The simplest way to overcome the flaws in both approaches is to recognize that attachment may not be a single thing, with a single underlying rationale. There may be attachments that we have that are just brute facts that do not signify a response to value in the world, while there may be attachments that we have that are responses to value in the world. The most obvious candidate for attachments that are brute facts are attachments that seem, to the person who has them, to be unchangeable facts about ourselves, rather than response to value in the world. In this case the person who has these attachments cannot explain why they have these attachments; they just happen to have these attachments. For example, the person who needs their house to be immaculate is attached to the idea of an immaculately clean house, but this person may not be able to explain why it is valuable to have an immaculately clean house, nor may they have some background understanding of value that requires them to keep their home immaculately clean. In such a case the person’s attachment does not seem to be a rational response to fact, it just seems to be a brute fact about that person, at that time in their lives. On the other hand, there seem to be attachments that we have that signify a response to a particular value in the world. An activist’s commitment to a particular cause is not seen by them as merely a brute fact about themselves, but rather as a response to a call to pursue some valuable cause that will improve the lives of others. In such a case the agent can either explain why their attachment is a response to value, or they have a background conception of the good which, while inarticulate, makes it plausible to see their activity as a response to value in the world. Thus, the commitment seems to be a response to value in the world. Consequently, there seem to be at least two forms of attachment. One is a noncognitive form of attachment in which our attachment is inexplicable in terms of the value of particular things, persons or activities, and the other is a cognitive form of attachment in which the attachment is best understood as a response to value in the world. We do not have to choose whether we want to be noncognitivist or cognitivists about attachments, because there are numerous varieties of attachments and some of them are cognitive while others are noncognitive. This may lead to a more complex picture than either approach elucidated above spells out, but while simplicity may be desirable in principle, in any explanation, complexity is sometimes necessary to do justice to the diversity of phenomena under consideration, and in this case the complexity seems to be necessary.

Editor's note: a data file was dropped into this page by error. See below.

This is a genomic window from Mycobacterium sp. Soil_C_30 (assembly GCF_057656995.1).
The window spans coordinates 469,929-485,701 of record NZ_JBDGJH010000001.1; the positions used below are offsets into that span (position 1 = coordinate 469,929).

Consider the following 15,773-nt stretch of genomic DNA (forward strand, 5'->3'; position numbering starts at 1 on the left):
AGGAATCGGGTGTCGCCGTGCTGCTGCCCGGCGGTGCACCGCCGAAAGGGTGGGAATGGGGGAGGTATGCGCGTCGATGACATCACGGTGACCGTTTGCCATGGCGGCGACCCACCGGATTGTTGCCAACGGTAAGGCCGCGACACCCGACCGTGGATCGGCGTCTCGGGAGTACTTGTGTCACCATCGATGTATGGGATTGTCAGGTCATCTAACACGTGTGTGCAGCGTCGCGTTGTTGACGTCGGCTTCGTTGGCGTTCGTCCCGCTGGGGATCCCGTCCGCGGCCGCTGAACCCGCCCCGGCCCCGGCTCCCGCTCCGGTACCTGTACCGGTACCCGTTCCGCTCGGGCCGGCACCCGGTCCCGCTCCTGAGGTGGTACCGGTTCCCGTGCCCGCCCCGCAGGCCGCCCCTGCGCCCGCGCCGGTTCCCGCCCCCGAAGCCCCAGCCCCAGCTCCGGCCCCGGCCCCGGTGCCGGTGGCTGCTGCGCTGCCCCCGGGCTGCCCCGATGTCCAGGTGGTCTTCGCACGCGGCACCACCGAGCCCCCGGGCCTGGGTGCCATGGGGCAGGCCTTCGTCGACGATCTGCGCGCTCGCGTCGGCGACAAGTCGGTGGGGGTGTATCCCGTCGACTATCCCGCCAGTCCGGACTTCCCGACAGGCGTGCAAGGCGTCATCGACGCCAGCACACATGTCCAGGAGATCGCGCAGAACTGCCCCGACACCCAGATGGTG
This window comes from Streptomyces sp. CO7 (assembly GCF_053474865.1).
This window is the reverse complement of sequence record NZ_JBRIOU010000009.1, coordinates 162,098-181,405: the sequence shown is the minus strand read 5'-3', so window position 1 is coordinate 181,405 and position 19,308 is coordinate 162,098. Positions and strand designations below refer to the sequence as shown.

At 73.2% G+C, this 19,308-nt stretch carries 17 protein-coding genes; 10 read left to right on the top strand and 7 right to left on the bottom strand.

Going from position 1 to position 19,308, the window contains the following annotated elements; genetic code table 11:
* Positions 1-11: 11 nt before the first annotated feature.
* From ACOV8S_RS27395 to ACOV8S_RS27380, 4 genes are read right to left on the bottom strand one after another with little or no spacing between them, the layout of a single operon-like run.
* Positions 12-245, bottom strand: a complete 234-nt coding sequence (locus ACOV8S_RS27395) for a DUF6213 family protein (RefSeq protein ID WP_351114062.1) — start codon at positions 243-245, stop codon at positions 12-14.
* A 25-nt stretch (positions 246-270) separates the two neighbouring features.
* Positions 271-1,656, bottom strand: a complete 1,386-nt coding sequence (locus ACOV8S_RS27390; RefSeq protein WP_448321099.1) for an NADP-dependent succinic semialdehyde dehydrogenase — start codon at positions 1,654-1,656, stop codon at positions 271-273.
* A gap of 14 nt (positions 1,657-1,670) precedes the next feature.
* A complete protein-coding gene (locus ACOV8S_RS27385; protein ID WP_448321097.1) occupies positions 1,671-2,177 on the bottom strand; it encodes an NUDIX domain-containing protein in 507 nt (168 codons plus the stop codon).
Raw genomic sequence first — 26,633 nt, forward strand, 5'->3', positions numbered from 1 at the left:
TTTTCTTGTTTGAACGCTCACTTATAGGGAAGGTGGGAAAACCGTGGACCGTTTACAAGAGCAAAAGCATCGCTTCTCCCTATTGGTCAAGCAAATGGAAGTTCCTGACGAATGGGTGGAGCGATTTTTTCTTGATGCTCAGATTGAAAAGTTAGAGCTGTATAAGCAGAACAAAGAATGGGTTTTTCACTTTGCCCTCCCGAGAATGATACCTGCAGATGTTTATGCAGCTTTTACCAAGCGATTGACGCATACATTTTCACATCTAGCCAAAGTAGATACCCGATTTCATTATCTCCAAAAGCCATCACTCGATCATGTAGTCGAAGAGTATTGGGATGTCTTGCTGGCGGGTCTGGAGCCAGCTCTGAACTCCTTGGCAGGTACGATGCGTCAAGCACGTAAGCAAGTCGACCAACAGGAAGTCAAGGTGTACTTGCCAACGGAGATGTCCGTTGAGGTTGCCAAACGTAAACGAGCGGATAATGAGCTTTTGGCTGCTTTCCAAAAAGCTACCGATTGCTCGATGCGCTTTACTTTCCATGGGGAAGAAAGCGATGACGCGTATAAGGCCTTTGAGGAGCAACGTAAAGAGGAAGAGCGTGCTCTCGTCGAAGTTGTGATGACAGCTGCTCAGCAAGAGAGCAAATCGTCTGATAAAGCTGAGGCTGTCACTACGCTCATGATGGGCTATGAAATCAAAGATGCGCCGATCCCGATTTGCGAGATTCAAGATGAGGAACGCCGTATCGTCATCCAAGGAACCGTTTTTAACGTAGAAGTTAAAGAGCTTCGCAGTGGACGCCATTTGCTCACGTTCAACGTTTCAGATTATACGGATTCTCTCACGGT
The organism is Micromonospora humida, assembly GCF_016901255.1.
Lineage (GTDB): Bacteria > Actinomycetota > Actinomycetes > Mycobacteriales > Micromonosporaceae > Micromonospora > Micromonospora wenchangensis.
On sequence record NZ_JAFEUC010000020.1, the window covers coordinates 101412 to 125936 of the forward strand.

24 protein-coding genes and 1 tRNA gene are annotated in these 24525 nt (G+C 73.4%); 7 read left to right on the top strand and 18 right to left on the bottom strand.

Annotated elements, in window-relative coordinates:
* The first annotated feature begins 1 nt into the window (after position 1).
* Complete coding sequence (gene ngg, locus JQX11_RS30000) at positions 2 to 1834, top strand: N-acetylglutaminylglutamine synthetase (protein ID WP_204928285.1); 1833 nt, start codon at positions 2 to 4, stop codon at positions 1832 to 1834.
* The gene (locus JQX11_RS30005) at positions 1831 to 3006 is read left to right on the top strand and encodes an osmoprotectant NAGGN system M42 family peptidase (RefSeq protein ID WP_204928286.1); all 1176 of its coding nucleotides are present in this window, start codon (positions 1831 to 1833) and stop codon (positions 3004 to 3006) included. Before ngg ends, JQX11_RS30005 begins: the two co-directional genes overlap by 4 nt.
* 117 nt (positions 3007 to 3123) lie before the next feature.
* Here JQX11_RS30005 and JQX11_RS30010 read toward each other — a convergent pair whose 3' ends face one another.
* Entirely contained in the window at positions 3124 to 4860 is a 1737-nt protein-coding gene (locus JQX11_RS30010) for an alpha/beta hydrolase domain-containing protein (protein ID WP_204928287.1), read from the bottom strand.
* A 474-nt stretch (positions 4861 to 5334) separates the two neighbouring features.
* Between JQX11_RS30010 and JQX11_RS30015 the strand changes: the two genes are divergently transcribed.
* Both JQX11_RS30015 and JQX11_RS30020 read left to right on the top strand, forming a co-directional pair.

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Is solitude compatible with the best kind of life?

The question of what is the best kind of life for man has been answered in a large variety of ways, but one particularly dominant issue that this question raises, is whether the best life requires substantial relationships with other beings, or whether the best life can be lived in solitude. I want to illuminate two different ways of thinking about whether the best life requires relationships with others or whether the best life is a solitary one, and suggest a solution to this problem that seems to me to fit with our intuitions.

One of the clearest statements of why the best life requires particular kinds of relationships with others can be gleaned from the comments of Plato’s Aristophanes in The Symposium. I specify that these are the comments of Plato’s Aristophanes as The Symposium is a dialogue written by Plato, and consequently we cannot be sure whether it represents the authentic voice of Aristophanes himself. For the sake of this entry I will refer to Plato’s Aristophanes as Plaristophanes. In The Symposium, each guest of a drinking party is to give a speech in praise of Love (Eros).  When it comes to Plaristophanes turn to give a speech he says that Love “is the helper and the doctor of those sicknesses whose cure constitutes the greatest happiness for the human race.” Furthermore, to explain why Love is so important to human happiness Plaristophanes provides an origin story about the nature of humanity, which states that originally humans had four legs, four arms, two sets of genitals, and two heads. Similarly, there were three genders: one that had two sets of male genitals, one with two sets of female genitals, and one with one set of female and one set of male genitals. These beings were much more powerful than humans are today, and made an attack on the gods, and as punishment Zeus, with the assistance of Apollo, cut the beings in two so that they take on the shape that they have today. Plaristophanes then notes that Love is the longing of each for his or her other half. Specifically, he says “each of us is a matching half of a human being because we’ve been cut in half like flatfish, making two out of one, and each of us is looking for his own matching half.” Consequently, for Plaristophanes, Love is the name of the desire we have to pursue wholeness by finding the half from which we have been cut off.